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|Kokzidiose beim Dromedar (Camelus dromedarius)|
|Main title||Kokzidiose beim Dromedar (Camelus dromedarius)|
|Title variations||Coccidiosis in dromedaries (Camelus dromedarius)|
Place of birth: Seelow
|1. Referee||Herr Prof. Dr. Rolf Karl Schuster|
|Further Referee(s)||Herr Prof. Dr. Dr. h. c. mult. Theodor Hiepe
Frau Univ.-Prof. Dr. Johanna Plendl
|Keywords||Camelus, Camels, Dromedaries, Protozoan Infections, Coccidiosis, Eimeria cameli (Eimeria dromedarii, Eimeria rajasthani), Oocysts, Triazines|
|Classification (DDC)||630 Agriculture, Veterinary medicine|
|Summary||Eimeria – infections are protozoan parasitoses that occur worldwide among many domestic and farm animals, thus also among Old World Camels (OWC). The morphology, the endogenous and exogenous development of Eimeriae that are specific for camels as well as the alterations that can be detected histopathologically in such an infection are not comprehensively investigated and the majority of publications on this topic is more than 20 years old. Furthermore, there are no studies on factors associated with Coccidiosis (Eimeriosis) which is the clinically relevant form of an Eimeria infection. At present, the anticoccidial drug toltrazuril (Baycox®) is being used but is not registered for OWC. In addition there is largely a lack of understanding for the pharmacocinetic, tolerance and effectiveness in this genus. It was the goal of this work to collect new information about all of the above questions.
Dromedaries were experimentally infected with E. cameli using different experimental set-ups, such as age, type of housing, infectious dose and medication. The course of the infection was investigated. To describe the endogenous development of E. cameli daily faeces samples were collected and examined for oocysts using a quantitative test [sedimentation]. Trials on the tenacity and observation of sporulation served to collect data on the exogenous development of the parasite. Furthermore, studies on the morphology of sporulated oocysts of this species were conducted. Histopathological examinations on 1,192 intestine sections of 221 OWC were done to describe pathological alterations as well as the location of the developmental stages in the gastrointestinal tract. Together with microbiological data this information was used to conduct a statistical analysis on potential risk factors for clinically relevant coccidiosis. In addition a possible association with other endoparasites was tested. Finally, pro- and metaphylactic treatment with toltrazuril (Baycox®) were conducted on experimentally infected dromedaries.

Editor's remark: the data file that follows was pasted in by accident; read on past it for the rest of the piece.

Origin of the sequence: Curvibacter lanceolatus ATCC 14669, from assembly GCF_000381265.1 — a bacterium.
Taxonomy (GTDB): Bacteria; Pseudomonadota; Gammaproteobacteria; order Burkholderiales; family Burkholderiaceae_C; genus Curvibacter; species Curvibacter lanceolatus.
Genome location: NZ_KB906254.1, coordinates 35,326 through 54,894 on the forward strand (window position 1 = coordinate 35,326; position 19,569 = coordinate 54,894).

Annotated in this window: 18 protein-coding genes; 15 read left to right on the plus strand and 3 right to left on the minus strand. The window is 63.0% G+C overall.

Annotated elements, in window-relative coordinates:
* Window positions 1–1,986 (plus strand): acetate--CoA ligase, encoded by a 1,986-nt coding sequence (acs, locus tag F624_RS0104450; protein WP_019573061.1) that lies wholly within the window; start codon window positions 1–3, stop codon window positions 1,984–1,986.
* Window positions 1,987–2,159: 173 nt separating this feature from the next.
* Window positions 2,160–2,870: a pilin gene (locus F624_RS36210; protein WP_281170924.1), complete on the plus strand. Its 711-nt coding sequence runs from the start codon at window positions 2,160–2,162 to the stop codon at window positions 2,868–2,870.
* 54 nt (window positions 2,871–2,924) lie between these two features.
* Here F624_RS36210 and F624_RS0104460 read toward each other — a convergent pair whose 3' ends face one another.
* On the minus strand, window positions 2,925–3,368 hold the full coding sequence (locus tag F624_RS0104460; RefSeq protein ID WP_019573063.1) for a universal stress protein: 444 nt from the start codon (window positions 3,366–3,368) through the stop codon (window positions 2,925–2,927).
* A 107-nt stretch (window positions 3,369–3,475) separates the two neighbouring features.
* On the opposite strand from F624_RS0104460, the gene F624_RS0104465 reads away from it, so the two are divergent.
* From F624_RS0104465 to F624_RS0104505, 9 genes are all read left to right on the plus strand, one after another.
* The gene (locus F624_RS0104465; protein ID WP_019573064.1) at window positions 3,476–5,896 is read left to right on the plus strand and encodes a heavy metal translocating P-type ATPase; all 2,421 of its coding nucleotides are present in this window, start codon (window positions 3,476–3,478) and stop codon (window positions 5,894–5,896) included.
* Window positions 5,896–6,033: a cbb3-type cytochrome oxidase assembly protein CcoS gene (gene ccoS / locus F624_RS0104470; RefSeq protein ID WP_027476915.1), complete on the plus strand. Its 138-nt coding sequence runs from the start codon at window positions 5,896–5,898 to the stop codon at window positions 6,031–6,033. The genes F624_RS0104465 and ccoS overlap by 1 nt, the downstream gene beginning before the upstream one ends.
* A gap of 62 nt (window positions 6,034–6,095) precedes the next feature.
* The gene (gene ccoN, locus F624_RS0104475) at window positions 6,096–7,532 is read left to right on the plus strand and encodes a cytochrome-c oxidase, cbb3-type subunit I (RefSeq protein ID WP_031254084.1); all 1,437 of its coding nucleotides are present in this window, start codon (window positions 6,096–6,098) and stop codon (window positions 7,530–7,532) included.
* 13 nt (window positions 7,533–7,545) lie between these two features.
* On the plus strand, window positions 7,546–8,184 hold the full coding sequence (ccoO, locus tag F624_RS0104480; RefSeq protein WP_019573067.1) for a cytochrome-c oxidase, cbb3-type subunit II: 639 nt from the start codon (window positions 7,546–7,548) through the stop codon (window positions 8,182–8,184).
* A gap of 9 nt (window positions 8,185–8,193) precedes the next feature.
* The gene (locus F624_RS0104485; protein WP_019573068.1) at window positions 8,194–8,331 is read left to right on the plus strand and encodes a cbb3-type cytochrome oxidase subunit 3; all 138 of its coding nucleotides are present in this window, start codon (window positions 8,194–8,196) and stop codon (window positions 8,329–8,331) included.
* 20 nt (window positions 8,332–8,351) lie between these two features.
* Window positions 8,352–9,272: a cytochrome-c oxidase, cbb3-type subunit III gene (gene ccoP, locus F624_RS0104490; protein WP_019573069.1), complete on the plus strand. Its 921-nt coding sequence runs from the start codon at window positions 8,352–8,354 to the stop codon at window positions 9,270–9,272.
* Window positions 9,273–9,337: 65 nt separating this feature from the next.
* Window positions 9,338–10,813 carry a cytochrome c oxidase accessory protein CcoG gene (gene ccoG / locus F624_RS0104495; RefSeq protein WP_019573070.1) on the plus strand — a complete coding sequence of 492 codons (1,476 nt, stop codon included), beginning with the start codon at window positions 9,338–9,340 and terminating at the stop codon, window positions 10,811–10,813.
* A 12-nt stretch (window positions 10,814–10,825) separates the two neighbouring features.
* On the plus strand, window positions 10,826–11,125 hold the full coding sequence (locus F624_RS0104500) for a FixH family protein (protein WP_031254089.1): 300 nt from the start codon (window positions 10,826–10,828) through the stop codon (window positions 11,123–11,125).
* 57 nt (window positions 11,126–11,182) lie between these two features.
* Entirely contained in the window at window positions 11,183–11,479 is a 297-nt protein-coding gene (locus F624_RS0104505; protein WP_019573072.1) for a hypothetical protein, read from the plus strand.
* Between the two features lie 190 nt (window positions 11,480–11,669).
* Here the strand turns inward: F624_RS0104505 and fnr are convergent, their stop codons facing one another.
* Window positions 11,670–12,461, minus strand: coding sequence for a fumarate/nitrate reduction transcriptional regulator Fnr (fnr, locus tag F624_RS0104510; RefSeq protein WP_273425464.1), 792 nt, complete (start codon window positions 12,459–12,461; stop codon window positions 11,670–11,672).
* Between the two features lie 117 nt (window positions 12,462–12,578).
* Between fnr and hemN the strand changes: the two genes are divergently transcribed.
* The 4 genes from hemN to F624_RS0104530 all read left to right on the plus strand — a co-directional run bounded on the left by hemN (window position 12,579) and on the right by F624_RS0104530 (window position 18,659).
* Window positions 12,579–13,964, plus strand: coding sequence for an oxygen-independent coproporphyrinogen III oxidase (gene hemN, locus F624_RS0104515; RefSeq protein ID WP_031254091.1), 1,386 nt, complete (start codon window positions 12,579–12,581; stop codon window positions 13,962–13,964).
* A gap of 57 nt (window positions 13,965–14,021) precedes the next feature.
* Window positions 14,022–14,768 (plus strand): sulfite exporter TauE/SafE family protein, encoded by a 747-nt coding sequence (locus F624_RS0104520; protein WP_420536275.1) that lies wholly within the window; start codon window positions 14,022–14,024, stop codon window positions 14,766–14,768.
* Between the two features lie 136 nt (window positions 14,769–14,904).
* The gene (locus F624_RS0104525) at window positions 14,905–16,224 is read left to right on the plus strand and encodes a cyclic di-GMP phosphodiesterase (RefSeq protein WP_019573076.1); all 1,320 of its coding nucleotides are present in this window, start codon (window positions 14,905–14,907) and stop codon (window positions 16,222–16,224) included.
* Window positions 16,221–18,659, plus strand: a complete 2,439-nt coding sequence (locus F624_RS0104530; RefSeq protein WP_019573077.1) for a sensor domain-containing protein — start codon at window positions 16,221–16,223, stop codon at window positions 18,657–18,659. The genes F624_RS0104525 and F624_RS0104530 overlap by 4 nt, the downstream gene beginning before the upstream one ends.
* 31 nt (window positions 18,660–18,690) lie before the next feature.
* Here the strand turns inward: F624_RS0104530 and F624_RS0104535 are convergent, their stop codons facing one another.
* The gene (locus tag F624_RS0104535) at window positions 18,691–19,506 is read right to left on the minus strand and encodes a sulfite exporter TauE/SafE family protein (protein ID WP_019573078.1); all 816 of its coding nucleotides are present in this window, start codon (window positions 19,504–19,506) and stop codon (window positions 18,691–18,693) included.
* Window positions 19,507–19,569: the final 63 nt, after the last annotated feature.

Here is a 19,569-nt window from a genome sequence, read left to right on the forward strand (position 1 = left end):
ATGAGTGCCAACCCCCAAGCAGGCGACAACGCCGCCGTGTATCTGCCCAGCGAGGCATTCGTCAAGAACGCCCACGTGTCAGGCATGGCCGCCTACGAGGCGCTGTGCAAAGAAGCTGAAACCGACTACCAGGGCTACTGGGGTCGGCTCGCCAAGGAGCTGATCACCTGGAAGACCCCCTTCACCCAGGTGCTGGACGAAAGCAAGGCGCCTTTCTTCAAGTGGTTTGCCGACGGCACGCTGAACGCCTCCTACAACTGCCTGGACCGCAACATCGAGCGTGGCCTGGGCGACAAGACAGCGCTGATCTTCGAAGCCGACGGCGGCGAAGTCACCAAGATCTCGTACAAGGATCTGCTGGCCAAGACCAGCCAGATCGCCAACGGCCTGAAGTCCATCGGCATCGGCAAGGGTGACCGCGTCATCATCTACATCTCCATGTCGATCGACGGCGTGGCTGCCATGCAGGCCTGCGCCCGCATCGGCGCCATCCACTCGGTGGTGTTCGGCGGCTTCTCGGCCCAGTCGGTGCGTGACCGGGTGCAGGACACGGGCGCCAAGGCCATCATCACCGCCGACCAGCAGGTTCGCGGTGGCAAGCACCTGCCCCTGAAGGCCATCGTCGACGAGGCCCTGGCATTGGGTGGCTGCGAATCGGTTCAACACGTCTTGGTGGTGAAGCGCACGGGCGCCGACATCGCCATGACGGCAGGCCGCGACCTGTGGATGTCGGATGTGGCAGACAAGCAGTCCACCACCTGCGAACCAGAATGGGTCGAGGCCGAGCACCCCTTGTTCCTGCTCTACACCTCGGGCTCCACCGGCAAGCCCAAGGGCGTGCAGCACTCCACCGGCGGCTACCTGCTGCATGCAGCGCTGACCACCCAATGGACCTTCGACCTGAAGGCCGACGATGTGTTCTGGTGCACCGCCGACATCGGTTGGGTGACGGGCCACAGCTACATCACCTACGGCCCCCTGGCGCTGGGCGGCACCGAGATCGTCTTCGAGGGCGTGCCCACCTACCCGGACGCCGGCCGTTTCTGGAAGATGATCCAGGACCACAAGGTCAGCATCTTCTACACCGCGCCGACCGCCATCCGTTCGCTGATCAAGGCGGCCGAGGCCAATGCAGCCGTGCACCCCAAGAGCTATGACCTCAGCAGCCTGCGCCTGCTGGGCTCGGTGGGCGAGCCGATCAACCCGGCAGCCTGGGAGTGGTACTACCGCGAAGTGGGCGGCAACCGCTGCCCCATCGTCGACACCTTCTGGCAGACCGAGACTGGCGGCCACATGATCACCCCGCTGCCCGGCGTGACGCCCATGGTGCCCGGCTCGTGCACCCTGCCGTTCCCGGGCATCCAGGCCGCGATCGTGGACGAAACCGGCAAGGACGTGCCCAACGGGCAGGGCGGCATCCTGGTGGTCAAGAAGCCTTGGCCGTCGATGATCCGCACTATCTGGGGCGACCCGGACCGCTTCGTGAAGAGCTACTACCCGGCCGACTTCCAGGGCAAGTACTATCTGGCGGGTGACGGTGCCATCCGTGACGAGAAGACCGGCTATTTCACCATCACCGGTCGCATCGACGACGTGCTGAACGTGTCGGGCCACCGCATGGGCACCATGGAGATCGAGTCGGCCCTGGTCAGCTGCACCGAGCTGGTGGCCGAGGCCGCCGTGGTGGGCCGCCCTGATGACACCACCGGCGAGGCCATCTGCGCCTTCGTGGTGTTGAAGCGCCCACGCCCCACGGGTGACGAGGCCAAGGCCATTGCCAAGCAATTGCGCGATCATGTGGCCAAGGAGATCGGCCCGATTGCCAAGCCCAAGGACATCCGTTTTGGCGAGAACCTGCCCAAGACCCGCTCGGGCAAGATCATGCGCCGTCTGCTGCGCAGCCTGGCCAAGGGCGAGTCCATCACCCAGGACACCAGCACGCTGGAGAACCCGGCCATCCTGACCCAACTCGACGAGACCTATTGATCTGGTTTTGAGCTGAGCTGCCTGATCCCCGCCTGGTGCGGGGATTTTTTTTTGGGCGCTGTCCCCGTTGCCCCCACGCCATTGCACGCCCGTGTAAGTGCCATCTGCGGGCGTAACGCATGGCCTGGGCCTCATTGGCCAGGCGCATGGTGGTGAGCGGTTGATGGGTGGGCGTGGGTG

This work deals with the three species E. cameli, E. dromedarii and E. rajasthani in OWC in Dubai. For E. cameli a prepatent period of 16 - 40 days could be determined by experimental infection as well as a patent period of 12 - 48 days. The shedding curves showed mostly a bimodal distribution which is compatible with an undulating excretion of oocysts. This could be due to two asexual proliferation phases in E. cameli that are staggered in time. It was not possible to identify a clear circadian dynamic in the oocyst excretion. After experimental infection between 20 x 106 and 182 x 106 oocysts were shed. Among all animals the one with the lowest infectious dose and the youngest age shed most occysts. None of the different infectious doses led to a clinically apparent illness compatible with coccidiosis. Repeated blood samples showed that neutrophile granulocytes can be elevated during the prepatent period as a possible consequence of an Eimeria – infection.